How to get the most out of your AI/ML investments: Get started with your data infrastructure

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The Big Data era has democratized information, generated rich data, and increased revenue at technology-driven companies. But for all this intelligence, we don’t get the level of insight from the field of machine learning that one might expect, as many companies are struggling to create machine learning (ML) useful and useful projects. A successful AI/ML program doesn’t start with a large group of data scientists. It starts with a robust data infrastructure. Data needs to be accessible across systems and ready for analysis so data scientists can quickly make comparisons and deliver business results, and data needs to be reliable. This is the challenge many companies face when starting a data science program.

The problem is that many companies make their first forays into data science, hire expensive data scientists, and then discover they don’t have the tools or infrastructure that scientists don’t have. data needed to succeed. Well-paid researchers end up spending time sorting, validating, and preparing data — instead of looking for insights. This infrastructure work is important, but it also misses the chance for data scientists to use their most useful skills in the most valuable ways.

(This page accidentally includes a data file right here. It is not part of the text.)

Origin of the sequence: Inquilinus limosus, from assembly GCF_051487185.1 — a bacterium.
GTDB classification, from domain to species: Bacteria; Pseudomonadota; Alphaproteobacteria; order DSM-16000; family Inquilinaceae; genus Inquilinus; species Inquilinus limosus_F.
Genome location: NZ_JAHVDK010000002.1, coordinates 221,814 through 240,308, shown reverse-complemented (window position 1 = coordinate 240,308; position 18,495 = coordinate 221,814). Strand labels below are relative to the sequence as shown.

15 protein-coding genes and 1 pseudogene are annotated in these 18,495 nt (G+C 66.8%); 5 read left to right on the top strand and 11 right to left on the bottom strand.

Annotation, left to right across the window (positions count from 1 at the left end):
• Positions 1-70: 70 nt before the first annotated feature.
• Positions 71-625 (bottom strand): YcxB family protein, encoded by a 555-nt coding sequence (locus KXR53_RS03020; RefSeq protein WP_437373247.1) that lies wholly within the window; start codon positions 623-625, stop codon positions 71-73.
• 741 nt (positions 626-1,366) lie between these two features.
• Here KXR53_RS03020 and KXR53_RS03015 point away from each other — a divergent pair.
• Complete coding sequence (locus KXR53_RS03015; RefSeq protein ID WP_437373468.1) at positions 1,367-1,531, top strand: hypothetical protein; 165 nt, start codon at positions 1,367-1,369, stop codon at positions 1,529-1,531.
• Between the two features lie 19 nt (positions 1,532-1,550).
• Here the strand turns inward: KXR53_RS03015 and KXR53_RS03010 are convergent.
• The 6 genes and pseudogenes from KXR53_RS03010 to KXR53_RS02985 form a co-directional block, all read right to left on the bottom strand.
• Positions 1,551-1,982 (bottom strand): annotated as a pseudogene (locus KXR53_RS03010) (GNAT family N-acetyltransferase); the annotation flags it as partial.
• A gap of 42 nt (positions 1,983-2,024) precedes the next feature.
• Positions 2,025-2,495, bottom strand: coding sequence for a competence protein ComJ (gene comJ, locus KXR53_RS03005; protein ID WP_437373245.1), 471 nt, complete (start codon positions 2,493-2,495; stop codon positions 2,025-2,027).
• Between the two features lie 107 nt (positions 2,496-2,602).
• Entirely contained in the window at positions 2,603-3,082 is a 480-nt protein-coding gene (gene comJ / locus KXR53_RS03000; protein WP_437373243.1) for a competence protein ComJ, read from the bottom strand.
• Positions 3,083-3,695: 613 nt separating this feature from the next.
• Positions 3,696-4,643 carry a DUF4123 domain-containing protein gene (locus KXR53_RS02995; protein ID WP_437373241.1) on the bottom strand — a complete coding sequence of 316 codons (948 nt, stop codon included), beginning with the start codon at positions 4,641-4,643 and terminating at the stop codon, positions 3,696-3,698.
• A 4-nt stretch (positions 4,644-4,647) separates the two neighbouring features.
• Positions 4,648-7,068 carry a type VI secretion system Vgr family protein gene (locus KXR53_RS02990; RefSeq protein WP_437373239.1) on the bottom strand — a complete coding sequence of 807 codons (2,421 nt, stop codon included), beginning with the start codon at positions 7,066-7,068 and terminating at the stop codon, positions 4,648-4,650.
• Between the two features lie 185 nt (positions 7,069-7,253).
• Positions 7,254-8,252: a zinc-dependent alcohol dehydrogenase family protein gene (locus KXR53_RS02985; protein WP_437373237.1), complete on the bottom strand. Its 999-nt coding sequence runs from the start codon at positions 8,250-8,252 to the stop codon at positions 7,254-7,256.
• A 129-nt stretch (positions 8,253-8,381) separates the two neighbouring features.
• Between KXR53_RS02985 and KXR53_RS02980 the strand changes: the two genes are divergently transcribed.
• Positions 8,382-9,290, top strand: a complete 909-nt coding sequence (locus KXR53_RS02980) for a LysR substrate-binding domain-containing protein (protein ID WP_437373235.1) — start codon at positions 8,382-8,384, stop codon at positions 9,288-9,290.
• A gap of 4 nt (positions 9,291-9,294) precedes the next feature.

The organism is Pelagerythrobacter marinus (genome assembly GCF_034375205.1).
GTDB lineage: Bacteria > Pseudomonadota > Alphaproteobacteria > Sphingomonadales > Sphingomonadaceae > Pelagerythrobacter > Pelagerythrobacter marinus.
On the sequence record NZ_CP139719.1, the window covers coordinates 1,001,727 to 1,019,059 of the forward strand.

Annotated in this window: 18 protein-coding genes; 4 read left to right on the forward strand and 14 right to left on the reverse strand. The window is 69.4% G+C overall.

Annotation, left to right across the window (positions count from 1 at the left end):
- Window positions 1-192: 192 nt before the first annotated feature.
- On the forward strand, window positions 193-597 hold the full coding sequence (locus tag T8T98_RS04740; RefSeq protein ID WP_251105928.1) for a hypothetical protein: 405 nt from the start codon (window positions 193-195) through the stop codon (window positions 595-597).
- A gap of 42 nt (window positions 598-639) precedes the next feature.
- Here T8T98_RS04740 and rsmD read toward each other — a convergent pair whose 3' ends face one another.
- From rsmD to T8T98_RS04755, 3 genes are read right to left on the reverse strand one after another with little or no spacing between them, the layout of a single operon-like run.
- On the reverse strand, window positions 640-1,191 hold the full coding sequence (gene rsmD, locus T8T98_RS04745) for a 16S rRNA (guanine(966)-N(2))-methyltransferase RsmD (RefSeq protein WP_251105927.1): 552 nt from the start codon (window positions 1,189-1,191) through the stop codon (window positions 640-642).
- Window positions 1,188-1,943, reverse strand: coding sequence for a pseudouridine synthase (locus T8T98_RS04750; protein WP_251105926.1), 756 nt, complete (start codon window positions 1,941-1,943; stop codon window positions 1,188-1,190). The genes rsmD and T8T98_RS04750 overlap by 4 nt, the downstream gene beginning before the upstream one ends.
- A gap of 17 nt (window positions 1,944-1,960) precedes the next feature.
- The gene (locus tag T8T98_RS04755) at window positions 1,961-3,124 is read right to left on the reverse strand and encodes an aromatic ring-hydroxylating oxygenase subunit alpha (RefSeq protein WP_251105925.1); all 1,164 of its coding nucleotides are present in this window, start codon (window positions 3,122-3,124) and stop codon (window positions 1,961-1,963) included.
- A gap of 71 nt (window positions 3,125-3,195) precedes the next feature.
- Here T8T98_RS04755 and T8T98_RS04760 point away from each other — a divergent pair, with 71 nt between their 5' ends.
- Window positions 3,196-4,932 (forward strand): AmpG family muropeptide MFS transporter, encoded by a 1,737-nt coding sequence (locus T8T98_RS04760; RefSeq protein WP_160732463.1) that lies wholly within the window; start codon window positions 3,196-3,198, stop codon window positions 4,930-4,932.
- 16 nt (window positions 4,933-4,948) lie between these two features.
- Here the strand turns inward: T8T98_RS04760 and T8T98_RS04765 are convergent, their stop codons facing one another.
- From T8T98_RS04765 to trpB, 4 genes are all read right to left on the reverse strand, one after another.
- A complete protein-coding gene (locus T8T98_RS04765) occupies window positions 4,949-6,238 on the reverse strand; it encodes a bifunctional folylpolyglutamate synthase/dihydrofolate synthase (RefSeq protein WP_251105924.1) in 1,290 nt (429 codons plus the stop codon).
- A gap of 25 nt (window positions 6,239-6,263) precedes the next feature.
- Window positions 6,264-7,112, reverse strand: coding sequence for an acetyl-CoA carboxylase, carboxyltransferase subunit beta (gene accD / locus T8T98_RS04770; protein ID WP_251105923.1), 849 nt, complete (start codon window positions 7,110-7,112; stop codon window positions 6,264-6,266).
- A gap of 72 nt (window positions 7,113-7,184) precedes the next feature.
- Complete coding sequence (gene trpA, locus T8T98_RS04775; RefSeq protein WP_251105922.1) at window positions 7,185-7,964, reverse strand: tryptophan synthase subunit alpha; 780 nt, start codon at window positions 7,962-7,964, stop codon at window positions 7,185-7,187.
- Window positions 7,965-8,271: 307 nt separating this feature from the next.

Challenges with data management

When leaders evaluate the reasons for the success or failure of a data science project (and 87% of projects never went into production) they often find that their company has been trying to get ahead of the curve without building a reliable data base. If they don’t have that solid foundation, data engineers can spend up to 44% of their time maintain a data pipeline with changes to APIs or data structures. Creating an automated data integration workflow can help engineers step back in time and ensure companies have all the data they need for accurate machine learning. This also helps cut costs and maximize efficiency as companies build their data science capabilities.

Narrow data delivers narrow insights

Machine learning is hard – if there are gaps in the data or it’s not formatted properly, machine learning won’t work or worse, gives incorrect results.

When companies are faced with uncertainty about their data, most organizations require the data science team to manually label the dataset as part of supervised machine learning, but this is an process is time consuming and brings additional risks to the project. Worse yet, when the training examples are cut too far due to data problems, it is likely that the narrow scope will mean that the ML model can only tell us what we already know.

The solution is to ensure that the team can pull from a central, comprehensive data warehouse that includes a variety of sources and provides a common understanding of the data. This improves the potential ROI from ML models by providing more consistent data to work with. A data science program can only grow if it is based on reliable, consistent data and an understanding of the confidence bars for the results.

Big model vs valuable data